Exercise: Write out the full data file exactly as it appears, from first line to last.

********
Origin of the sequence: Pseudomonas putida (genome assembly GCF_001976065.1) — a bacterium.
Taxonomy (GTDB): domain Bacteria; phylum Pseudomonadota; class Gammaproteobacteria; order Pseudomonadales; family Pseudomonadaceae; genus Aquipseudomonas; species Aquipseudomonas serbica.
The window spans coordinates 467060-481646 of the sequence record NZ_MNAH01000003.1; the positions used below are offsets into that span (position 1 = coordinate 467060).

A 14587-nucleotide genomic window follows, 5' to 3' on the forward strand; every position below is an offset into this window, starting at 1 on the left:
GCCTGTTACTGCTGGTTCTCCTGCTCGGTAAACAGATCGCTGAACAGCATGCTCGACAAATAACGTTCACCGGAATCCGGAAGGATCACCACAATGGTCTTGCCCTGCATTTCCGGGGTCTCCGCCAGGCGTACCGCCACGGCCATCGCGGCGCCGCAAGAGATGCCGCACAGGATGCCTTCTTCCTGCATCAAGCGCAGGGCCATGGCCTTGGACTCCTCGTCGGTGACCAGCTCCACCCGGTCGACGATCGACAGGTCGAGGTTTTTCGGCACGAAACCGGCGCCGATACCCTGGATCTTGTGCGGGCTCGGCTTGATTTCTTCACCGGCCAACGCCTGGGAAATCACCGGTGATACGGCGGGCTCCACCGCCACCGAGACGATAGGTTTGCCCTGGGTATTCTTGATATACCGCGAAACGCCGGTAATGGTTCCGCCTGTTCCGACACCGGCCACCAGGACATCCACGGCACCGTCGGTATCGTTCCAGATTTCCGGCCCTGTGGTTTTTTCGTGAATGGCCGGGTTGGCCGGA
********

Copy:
Origin of the sequence: Pseudomonas putida (genome assembly GCF_001976065.1) — a bacterium.
Taxonomy (GTDB): domain Bacteria; phylum Pseudomonadota; class Gammaproteobacteria; order Pseudomonadales; family Pseudomonadaceae; genus Aquipseudomonas; species Aquipseudomonas serbica.
The window spans coordinates 467060-481646 of the sequence record NZ_MNAH01000003.1; the positions used below are offsets into that span (position 1 = coordinate 467060).

A 14587-nucleotide genomic window follows, 5' to 3' on the forward strand; every position below is an offset into this window, starting at 1 on the left:
GCCTGTTACTGCTGGTTCTCCTGCTCGGTAAACAGATCGCTGAACAGCATGCTCGACAAATAACGTTCACCGGAATCCGGAAGGATCACCACAATGGTCTTGCCCTGCATTTCCGGGGTCTCCGCCAGGCGTACCGCCACGGCCATCGCGGCGCCGCAAGAGATGCCGCACAGGATGCCTTCTTCCTGCATCAAGCGCAGGGCCATGGCCTTGGACTCCTCGTCGGTGACCAGCTCCACCCGGTCGACGATCGACAGGTCGAGGTTTTTCGGCACGAAACCGGCGCCGATACCCTGGATCTTGTGCGGGCTCGGCTTGATTTCTTCACCGGCCAACGCCTGGGAAATCACCGGTGATACGGCGGGCTCCACCGCCACCGAGACGATAGGTTTGCCCTGGGTATTCTTGATATACCGCGAAACGCCGGTAATGGTTCCGCCTGTTCCGACACCGGCCACCAGGACATCCACGGCACCGTCGGTATCGTTCCAGATTTCCGGCCCTGTGGTTTTTTCGTGAATGGCCGGGTTGGCCGGA